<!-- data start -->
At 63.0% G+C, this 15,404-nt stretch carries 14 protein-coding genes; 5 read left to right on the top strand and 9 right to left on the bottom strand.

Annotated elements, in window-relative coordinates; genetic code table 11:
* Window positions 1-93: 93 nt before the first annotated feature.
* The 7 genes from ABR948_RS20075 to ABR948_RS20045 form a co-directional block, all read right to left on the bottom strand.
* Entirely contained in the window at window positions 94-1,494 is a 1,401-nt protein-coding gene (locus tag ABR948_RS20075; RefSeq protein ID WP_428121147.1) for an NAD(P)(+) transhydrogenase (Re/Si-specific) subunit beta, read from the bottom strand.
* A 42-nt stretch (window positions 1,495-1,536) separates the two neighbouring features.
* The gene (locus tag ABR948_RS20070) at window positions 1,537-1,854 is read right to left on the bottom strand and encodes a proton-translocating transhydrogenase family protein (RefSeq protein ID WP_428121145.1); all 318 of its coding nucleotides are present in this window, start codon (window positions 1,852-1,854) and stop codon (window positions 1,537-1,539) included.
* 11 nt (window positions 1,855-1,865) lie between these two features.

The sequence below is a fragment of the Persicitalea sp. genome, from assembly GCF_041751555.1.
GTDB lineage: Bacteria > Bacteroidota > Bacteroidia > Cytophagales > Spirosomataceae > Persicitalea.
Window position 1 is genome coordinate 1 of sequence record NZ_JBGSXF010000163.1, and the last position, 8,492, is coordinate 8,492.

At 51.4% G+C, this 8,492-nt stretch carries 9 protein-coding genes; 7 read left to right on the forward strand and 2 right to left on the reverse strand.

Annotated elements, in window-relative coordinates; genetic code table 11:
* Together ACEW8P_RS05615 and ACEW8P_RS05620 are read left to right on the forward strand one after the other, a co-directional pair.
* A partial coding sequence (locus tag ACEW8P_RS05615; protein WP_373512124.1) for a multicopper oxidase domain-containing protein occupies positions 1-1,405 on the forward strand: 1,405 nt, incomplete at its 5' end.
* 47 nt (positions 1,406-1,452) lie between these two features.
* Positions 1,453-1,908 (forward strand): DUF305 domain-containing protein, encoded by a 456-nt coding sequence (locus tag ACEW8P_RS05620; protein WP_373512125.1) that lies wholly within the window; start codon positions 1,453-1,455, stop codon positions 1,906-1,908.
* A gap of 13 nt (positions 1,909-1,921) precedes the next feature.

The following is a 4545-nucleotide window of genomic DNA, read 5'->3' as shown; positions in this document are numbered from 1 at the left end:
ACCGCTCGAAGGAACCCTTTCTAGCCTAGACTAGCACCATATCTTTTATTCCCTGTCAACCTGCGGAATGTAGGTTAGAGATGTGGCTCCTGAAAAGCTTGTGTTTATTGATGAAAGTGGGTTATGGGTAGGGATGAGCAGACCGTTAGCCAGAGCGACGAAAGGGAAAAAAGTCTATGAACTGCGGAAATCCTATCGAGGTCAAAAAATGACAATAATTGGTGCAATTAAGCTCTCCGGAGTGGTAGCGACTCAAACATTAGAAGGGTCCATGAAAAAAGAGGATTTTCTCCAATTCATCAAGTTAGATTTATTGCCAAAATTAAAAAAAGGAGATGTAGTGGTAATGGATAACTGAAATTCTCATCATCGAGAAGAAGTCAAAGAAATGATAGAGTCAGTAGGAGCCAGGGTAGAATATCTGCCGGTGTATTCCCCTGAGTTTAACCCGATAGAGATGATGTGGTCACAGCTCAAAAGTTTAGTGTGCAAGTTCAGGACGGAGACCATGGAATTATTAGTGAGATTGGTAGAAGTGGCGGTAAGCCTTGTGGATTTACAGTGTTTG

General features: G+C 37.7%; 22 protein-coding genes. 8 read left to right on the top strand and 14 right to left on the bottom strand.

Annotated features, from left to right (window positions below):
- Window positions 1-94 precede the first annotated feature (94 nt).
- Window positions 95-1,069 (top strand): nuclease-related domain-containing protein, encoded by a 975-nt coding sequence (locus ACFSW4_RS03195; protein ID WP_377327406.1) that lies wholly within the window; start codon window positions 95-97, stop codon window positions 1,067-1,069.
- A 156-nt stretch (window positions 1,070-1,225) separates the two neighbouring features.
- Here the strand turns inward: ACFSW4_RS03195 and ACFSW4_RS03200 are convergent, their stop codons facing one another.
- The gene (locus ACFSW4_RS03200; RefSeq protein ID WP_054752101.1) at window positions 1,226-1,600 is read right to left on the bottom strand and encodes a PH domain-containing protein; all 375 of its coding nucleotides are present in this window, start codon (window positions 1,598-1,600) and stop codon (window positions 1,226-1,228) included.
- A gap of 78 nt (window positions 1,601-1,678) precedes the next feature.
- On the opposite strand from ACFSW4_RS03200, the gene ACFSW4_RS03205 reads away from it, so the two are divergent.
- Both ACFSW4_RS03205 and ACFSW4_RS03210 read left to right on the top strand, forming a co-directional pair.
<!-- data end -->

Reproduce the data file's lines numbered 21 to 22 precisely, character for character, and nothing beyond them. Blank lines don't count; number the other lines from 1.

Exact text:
General features: G+C 37.7%; 22 protein-coding genes. 8 read left to right on the top strand and 14 right to left on the bottom strand.

Annotated features, from left to right (window positions below):